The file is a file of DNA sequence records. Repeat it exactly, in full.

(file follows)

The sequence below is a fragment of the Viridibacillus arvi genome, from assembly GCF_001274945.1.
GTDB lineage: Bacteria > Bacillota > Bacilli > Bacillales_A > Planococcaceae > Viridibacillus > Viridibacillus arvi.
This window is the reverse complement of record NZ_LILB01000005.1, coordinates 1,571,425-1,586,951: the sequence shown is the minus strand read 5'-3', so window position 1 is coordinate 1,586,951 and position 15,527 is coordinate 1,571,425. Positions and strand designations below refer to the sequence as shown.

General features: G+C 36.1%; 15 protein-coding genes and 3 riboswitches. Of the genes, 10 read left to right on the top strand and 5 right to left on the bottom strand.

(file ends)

The sequence below is a fragment of the Viridibacillus arvi genome, from assembly GCF_001274945.1.
GTDB lineage: Bacteria > Bacillota > Bacilli > Bacillales_A > Planococcaceae > Viridibacillus > Viridibacillus arvi.
This window is the reverse complement of record NZ_LILB01000005.1, coordinates 1,571,425-1,586,951: the sequence shown is the minus strand read 5'-3', so window position 1 is coordinate 1,586,951 and position 15,527 is coordinate 1,571,425. Positions and strand designations below refer to the sequence as shown.

General features: G+C 36.1%; 15 protein-coding genes and 3 riboswitches. Of the genes, 10 read left to right on the top strand and 5 right to left on the bottom strand.